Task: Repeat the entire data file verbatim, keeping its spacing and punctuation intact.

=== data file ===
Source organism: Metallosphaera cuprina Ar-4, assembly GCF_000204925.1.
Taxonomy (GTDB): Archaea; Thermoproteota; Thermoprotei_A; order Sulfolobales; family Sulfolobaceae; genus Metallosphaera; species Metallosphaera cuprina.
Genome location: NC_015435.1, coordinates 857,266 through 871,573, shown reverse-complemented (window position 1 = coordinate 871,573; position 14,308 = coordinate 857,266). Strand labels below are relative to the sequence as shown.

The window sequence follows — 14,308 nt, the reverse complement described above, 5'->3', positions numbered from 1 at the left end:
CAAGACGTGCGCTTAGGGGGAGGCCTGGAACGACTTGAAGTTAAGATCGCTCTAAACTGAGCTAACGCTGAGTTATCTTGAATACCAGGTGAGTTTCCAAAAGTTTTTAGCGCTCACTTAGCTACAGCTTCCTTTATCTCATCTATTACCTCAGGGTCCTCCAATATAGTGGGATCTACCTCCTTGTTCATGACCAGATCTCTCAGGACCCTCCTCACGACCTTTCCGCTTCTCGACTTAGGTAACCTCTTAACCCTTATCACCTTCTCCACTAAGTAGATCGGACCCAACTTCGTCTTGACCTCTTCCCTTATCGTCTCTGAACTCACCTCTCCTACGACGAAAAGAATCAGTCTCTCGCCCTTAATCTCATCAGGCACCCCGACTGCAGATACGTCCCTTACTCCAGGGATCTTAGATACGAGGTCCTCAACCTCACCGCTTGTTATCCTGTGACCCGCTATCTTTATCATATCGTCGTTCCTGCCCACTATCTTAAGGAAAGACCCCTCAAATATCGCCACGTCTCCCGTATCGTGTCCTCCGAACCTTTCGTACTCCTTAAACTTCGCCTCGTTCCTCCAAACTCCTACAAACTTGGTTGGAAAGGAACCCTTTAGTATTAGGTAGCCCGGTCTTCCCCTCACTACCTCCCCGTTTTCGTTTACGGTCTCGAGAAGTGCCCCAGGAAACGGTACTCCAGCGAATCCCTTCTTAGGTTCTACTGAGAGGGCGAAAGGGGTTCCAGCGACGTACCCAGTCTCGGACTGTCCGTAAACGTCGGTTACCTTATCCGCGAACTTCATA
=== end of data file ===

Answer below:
Source organism: Metallosphaera cuprina Ar-4, assembly GCF_000204925.1.
Taxonomy (GTDB): Archaea; Thermoproteota; Thermoprotei_A; order Sulfolobales; family Sulfolobaceae; genus Metallosphaera; species Metallosphaera cuprina.
Genome location: NC_015435.1, coordinates 857,266 through 871,573, shown reverse-complemented (window position 1 = coordinate 871,573; position 14,308 = coordinate 857,266). Strand labels below are relative to the sequence as shown.

The window sequence follows — 14,308 nt, the reverse complement described above, 5'->3', positions numbered from 1 at the left end:
CAAGACGTGCGCTTAGGGGGAGGCCTGGAACGACTTGAAGTTAAGATCGCTCTAAACTGAGCTAACGCTGAGTTATCTTGAATACCAGGTGAGTTTCCAAAAGTTTTTAGCGCTCACTTAGCTACAGCTTCCTTTATCTCATCTATTACCTCAGGGTCCTCCAATATAGTGGGATCTACCTCCTTGTTCATGACCAGATCTCTCAGGACCCTCCTCACGACCTTTCCGCTTCTCGACTTAGGTAACCTCTTAACCCTTATCACCTTCTCCACTAAGTAGATCGGACCCAACTTCGTCTTGACCTCTTCCCTTATCGTCTCTGAACTCACCTCTCCTACGACGAAAAGAATCAGTCTCTCGCCCTTAATCTCATCAGGCACCCCGACTGCAGATACGTCCCTTACTCCAGGGATCTTAGATACGAGGTCCTCAACCTCACCGCTTGTTATCCTGTGACCCGCTATCTTTATCATATCGTCGTTCCTGCCCACTATCTTAAGGAAAGACCCCTCAAATATCGCCACGTCTCCCGTATCGTGTCCTCCGAACCTTTCGTACTCCTTAAACTTCGCCTCGTTCCTCCAAACTCCTACAAACTTGGTTGGAAAGGAACCCTTTAGTATTAGGTAGCCCGGTCTTCCCCTCACTACCTCCCCGTTTTCGTTTACGGTCTCGAGAAGTGCCCCAGGAAACGGTACTCCAGCGAATCCCTTCTTAGGTTCTACTGAGAGGGCGAAAGGGGTTCCAGCGACGTACCCAGTCTCGGACTGTCCGTAAACGTCGGTTACCTTATCCGCGAACTTCATA